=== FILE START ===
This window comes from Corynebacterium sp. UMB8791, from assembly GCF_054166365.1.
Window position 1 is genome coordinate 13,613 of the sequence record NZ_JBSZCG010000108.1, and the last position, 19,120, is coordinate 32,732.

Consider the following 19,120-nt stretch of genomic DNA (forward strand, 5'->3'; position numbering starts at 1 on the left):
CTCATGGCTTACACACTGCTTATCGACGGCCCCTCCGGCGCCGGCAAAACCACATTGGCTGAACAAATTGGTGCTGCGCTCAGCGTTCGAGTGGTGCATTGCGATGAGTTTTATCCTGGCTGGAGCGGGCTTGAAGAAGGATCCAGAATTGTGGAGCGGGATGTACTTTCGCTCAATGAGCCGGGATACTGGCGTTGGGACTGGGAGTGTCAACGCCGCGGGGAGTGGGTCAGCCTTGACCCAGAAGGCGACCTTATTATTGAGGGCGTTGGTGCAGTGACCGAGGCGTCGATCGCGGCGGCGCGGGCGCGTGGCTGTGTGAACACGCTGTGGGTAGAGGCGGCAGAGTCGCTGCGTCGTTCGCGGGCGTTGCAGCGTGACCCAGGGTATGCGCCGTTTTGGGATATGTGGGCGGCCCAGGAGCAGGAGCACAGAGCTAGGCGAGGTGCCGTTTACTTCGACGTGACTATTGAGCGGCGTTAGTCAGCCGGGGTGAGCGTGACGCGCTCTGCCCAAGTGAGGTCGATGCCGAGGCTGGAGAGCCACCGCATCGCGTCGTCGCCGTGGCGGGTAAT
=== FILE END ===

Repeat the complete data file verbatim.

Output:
This window comes from Corynebacterium sp. UMB8791, from assembly GCF_054166365.1.
Window position 1 is genome coordinate 13,613 of the sequence record NZ_JBSZCG010000108.1, and the last position, 19,120, is coordinate 32,732.

Consider the following 19,120-nt stretch of genomic DNA (forward strand, 5'->3'; position numbering starts at 1 on the left):
CTCATGGCTTACACACTGCTTATCGACGGCCCCTCCGGCGCCGGCAAAACCACATTGGCTGAACAAATTGGTGCTGCGCTCAGCGTTCGAGTGGTGCATTGCGATGAGTTTTATCCTGGCTGGAGCGGGCTTGAAGAAGGATCCAGAATTGTGGAGCGGGATGTACTTTCGCTCAATGAGCCGGGATACTGGCGTTGGGACTGGGAGTGTCAACGCCGCGGGGAGTGGGTCAGCCTTGACCCAGAAGGCGACCTTATTATTGAGGGCGTTGGTGCAGTGACCGAGGCGTCGATCGCGGCGGCGCGGGCGCGTGGCTGTGTGAACACGCTGTGGGTAGAGGCGGCAGAGTCGCTGCGTCGTTCGCGGGCGTTGCAGCGTGACCCAGGGTATGCGCCGTTTTGGGATATGTGGGCGGCCCAGGAGCAGGAGCACAGAGCTAGGCGAGGTGCCGTTTACTTCGACGTGACTATTGAGCGGCGTTAGTCAGCCGGGGTGAGCGTGACGCGCTCTGCCCAAGTGAGGTCGATGCCGAGGCTGGAGAGCCACCGCATCGCGTCGTCGCCGTGGCGGGTAAT